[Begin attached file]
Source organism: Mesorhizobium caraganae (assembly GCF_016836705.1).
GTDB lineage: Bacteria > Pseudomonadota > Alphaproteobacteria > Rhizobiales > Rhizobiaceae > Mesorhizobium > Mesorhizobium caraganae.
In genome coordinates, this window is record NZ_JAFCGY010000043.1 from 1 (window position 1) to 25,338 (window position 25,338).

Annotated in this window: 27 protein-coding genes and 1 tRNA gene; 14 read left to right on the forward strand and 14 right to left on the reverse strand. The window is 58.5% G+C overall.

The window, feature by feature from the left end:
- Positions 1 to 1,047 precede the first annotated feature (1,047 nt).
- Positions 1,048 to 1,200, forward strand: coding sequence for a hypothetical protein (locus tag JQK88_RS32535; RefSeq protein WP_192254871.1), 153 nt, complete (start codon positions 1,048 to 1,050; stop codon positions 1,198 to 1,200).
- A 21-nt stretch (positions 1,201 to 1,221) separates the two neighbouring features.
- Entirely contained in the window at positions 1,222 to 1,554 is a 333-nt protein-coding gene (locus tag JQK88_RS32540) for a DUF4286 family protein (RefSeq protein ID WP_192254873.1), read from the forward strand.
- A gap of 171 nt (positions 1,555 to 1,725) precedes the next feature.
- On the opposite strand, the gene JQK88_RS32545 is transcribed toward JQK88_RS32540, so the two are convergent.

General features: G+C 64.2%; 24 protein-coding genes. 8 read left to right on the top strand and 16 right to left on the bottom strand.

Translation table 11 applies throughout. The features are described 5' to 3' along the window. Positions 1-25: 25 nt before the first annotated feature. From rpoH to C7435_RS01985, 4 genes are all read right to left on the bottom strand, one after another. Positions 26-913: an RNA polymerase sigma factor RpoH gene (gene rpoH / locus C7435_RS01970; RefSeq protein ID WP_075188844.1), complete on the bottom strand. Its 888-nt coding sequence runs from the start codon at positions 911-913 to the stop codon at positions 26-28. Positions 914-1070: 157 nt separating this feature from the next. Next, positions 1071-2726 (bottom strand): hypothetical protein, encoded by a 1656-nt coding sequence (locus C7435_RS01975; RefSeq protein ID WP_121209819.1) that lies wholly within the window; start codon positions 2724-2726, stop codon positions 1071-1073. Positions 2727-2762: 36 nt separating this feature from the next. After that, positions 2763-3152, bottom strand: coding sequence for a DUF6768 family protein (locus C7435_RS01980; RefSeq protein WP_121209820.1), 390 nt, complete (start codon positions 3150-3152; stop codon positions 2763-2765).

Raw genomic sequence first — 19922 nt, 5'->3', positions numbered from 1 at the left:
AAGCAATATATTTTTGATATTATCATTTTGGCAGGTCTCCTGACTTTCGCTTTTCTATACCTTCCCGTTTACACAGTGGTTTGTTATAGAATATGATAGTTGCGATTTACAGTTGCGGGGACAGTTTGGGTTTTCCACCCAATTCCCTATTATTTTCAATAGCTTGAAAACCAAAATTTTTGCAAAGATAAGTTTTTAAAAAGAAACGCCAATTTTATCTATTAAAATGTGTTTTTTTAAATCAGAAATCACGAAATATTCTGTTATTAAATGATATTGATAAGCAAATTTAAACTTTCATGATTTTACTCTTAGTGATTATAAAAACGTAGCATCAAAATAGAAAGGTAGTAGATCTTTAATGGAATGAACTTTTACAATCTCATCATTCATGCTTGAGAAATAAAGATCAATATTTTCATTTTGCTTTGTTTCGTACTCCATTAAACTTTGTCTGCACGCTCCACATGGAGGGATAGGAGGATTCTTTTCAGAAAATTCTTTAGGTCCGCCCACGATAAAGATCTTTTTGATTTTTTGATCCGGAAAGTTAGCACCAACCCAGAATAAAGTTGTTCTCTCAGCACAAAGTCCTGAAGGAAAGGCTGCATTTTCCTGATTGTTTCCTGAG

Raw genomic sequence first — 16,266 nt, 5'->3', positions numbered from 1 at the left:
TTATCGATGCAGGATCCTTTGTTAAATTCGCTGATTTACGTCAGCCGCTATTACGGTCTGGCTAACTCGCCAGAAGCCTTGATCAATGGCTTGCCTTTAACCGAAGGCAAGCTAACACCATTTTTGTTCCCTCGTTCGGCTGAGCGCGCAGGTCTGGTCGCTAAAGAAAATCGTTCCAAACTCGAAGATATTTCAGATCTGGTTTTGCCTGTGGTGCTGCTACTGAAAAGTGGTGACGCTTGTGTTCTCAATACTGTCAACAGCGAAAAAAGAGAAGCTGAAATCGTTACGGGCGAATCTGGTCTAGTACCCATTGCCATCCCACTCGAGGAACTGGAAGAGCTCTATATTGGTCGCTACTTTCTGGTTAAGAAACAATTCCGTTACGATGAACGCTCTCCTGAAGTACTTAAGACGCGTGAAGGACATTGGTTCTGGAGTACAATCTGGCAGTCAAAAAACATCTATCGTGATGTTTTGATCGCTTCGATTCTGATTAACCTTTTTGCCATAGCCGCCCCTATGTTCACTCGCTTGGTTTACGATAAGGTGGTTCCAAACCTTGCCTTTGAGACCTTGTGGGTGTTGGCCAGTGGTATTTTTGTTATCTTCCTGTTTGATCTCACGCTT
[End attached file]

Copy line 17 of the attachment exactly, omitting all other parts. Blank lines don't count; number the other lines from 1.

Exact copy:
TTATCGATGCAGGATCCTTTGTTAAATTCGCTGATTTACGTCAGCCGCTATTACGGTCTGGCTAACTCGCCAGAAGCCTTGATCAATGGCTTGCCTTTAACCGAAGGCAAGCTAACACCATTTTTGTTCCCTCGTTCGGCTGAGCGCGCAGGTCTGGTCGCTAAAGAAAATCGTTCCAAACTCGAAGATATTTCAGATCTGGTTTTGCCTGTGGTGCTGCTACTGAAAAGTGGTGACGCTTGTGTTCTCAATACTGTCAACAGCGAAAAAAGAGAAGCTGAAATCGTTACGGGCGAATCTGGTCTAGTACCCATTGCCATCCCACTCGAGGAACTGGAAGAGCTCTATATTGGTCGCTACTTTCTGGTTAAGAAACAATTCCGTTACGATGAACGCTCTCCTGAAGTACTTAAGACGCGTGAAGGACATTGGTTCTGGAGTACAATCTGGCAGTCAAAAAACATCTATCGTGATGTTTTGATCGCTTCGATTCTGATTAACCTTTTTGCCATAGCCGCCCCTATGTTCACTCGCTTGGTTTACGATAAGGTGGTTCCAAACCTTGCCTTTGAGACCTTGTGGGTGTTGGCCAGTGGTATTTTTGTTATCTTCCTGTTTGATCTCACGCTT